Shima-uta shares its 8-8-8-6 syllable structure with Okinawa's ryūka. It is generally agreed by scholars that this is an innovative form that emerged relatively recently. However, there remains a disagreement over exactly how it evolved.

Hokama Shuzen considered that the earliest form of songs were incantations that were sometimes chanted rather than sung. From such incantations, epic songs such as Okinawa's umui and kwēna and Amami's omori and nagare emerged. Epic songs then evolved into lyric songs, including Amami's shima-uta and Okinawa's ryūka. He claimed that the development of lyrical ryūka from epic omoro happened in the 15th to 16th centuries, when Okinawan people were supposedly liberated from religious bondage and began to express personal feelings. He also considered that the introduction of sanshin helped the transition from the long, relatively free verse forms to the short, fixed verse form.[8] As for Amami, Hokama emphasized Amami's internal development from omori to nagare and from nagare to shima-uta. Although shima-uta's 8-8-8-6 syllable structure is likely to have been formed under the influence of Okinawa's ryūka, he considered it of secondary importance.[9]

Ono Jūrō simply saw shima-uta as a derivation from Okinawa's ryūka. He also supported the transition from epic songs to lyric songs. However, his theory is radically different from Hokama's in that the 8-8-8-6 form was formed under the influence of kinsei kouta of mainland Japan, which has the 7-7-7-5 syllable structure. He dismissed the hypothesis that the first stanza of omoro of the later stage partly showed the 8-8-8-6 pattern, which he re-analzyed as kwēna-like 5-3, 5-3, and 5-5-3. He dated the formation of ryūka to the first half of the 17th century, shortly after kinsei kouta became common in mainland Japan.[10]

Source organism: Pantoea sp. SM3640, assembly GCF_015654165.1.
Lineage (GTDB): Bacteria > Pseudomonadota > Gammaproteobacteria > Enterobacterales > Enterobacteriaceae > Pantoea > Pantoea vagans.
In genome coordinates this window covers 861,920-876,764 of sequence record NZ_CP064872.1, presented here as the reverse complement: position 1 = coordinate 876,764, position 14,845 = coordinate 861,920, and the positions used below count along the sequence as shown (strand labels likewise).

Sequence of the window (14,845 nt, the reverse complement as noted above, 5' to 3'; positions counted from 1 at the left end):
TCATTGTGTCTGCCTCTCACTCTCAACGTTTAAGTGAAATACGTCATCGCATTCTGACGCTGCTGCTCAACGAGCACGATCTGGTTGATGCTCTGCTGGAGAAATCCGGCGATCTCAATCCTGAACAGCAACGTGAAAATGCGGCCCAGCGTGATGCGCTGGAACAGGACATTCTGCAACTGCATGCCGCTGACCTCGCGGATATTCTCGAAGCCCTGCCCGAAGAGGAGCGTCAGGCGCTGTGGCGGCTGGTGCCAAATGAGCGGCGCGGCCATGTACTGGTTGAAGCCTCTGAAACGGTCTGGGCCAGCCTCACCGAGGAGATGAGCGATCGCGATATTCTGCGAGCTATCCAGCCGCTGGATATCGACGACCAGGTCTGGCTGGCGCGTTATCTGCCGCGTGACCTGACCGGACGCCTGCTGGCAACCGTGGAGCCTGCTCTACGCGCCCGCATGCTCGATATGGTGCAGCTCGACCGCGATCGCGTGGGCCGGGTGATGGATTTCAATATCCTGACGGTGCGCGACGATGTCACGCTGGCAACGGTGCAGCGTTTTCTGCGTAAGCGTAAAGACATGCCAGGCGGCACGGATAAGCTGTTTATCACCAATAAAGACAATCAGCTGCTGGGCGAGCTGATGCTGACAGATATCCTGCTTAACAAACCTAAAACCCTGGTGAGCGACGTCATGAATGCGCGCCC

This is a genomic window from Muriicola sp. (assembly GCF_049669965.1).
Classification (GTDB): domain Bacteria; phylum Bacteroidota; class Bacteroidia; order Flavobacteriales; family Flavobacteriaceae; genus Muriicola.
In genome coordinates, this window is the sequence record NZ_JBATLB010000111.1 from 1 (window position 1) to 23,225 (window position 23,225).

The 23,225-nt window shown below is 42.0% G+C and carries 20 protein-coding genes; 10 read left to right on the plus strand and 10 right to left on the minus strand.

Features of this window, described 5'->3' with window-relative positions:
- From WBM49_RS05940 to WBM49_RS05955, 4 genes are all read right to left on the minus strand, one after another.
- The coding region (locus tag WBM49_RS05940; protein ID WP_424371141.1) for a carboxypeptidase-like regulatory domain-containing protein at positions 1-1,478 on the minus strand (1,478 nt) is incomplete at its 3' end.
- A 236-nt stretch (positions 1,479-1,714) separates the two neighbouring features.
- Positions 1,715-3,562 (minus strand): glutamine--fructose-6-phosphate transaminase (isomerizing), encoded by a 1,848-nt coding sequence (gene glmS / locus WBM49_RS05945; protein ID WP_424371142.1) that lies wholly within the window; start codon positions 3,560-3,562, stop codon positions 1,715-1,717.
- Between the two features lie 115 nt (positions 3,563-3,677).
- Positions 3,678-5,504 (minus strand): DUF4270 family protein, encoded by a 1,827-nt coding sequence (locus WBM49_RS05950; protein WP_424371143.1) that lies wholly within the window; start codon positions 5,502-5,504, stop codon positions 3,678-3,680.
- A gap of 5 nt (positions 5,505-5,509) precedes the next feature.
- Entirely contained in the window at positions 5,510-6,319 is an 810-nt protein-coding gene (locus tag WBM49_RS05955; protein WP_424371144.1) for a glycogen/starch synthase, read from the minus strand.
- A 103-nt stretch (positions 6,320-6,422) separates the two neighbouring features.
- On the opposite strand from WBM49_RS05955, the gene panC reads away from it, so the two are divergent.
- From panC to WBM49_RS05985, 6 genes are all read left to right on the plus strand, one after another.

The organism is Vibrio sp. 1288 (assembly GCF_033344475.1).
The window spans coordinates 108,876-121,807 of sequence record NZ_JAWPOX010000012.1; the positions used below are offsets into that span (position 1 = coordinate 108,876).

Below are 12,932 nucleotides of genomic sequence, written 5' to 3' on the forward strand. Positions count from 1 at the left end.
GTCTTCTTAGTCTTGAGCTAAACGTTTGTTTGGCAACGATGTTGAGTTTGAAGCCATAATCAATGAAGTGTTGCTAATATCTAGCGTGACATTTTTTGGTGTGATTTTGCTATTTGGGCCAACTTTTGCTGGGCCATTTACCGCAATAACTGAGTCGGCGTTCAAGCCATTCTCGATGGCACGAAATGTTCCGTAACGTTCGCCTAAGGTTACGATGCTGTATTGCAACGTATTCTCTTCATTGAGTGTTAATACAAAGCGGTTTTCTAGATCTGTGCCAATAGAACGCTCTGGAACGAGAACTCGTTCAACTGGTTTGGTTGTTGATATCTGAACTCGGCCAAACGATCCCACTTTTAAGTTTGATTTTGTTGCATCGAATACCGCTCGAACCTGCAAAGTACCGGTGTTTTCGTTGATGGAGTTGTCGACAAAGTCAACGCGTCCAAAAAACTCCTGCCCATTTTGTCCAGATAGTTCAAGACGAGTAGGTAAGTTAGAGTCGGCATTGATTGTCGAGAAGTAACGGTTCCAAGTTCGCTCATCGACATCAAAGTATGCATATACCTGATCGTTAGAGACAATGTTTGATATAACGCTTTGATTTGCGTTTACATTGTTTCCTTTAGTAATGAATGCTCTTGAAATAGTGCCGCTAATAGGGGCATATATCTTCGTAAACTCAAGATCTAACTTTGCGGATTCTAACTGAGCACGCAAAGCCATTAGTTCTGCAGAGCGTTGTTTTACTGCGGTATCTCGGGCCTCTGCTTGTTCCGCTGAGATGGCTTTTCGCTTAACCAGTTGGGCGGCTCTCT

Ogawa questioned the transition from epic songs to lyric songs. He suggested the possibility that both types of songs had co-existed for a long time. The most critical weakness of his hypothesis is the lack of attested lyric songs from earlier times. He attempted to explain this by their extemporaneous nature: lyric songs, or love songs in particular, must have been quickly replaced while people had a strong incentive to preserve epic songs.[6]

Notable songs[edit]

  • Asabana bushi (朝花節)
  • Bashô nagare (芭蕉ながれ)
  • Kadeku Nabekana bushi (かでく鍋加那節)
  • Kantsume bushi (かんつめ節)
  • Yachabō bushi (野茶坊節)


  1. ^ a b Ogawa Hisao 小川学夫 (1999). Amami shimauta e no shōtai 奄美のシマウタへの招待 (in Japanese).
  2. ^ a b c d e Nihon min'yō taikan (Okinawa–Amami): Amami shotō hen 日本民謡大観(沖縄・奄美)奄美諸島篇 (in Japanese). 1993.
  3. ^ Hokama Shuzen 外間守善 (1995). "Amami no kayō 奄美の歌謡". Nantō bungaku-ron 南島文学論 (in Japanese).
  4. ^ a b c d e Takahashi Miki 高橋美樹 (2003). "Shimauta ni matsuwaru sho-gainen no seiritsu katei: Amami shotō o chūshin to shite" <しまうた>にまつわる諸概念の成立過程: 奄美諸島を中心として". Ritsumeikan gengo bunka kenkyū 立命館言語文化研究 (in Japanese). 15 (2): 149–161.
  5. ^ Takashima Masaharu 高嶋正晴 (2003). "Rekōdo kara miru senzen sengo no Amami shimauta bunka" レコードからみる戦前・戦後の奄美<しまうた>文化". Ritsumeikan gengo bunka kenkyū 立命館言語文化研究 (in Japanese). 15 (2): 163–171.
  6. ^ a b Ogawa Hisao 小川学夫 (1979). Amami min'yō-shi 奄美民謡誌 (in Japanese).
  7. ^ a b c Takahashi Miki 高橋美樹 (2002). ""Shimauta" ni matsuwaru sho-gainen no seiritsu katei: Okinawa o chūshin to shite" 「しまうた」にまつわる諸概念の成立過程: 沖縄を中心として". Okinawa bunka 沖縄文化 (in Japanese). 37 (2): 1–54.
  8. ^ Hokama Shuzen 外間守善 (1995). "Ryūka-ron 琉歌論". Nantō bungaku-ron 南島文学論 (in Japanese).
  9. ^ Hokama Shuzen 外間守善 (1995). "Nantō kayō no keifu 南島歌謡の系譜". Nantō bungaku-ron 南島文学論 (in Japanese).
  10. ^ Ono Jūrō 小野重朗 (1977). Nantō kayō 南島歌謡 (in Japanese).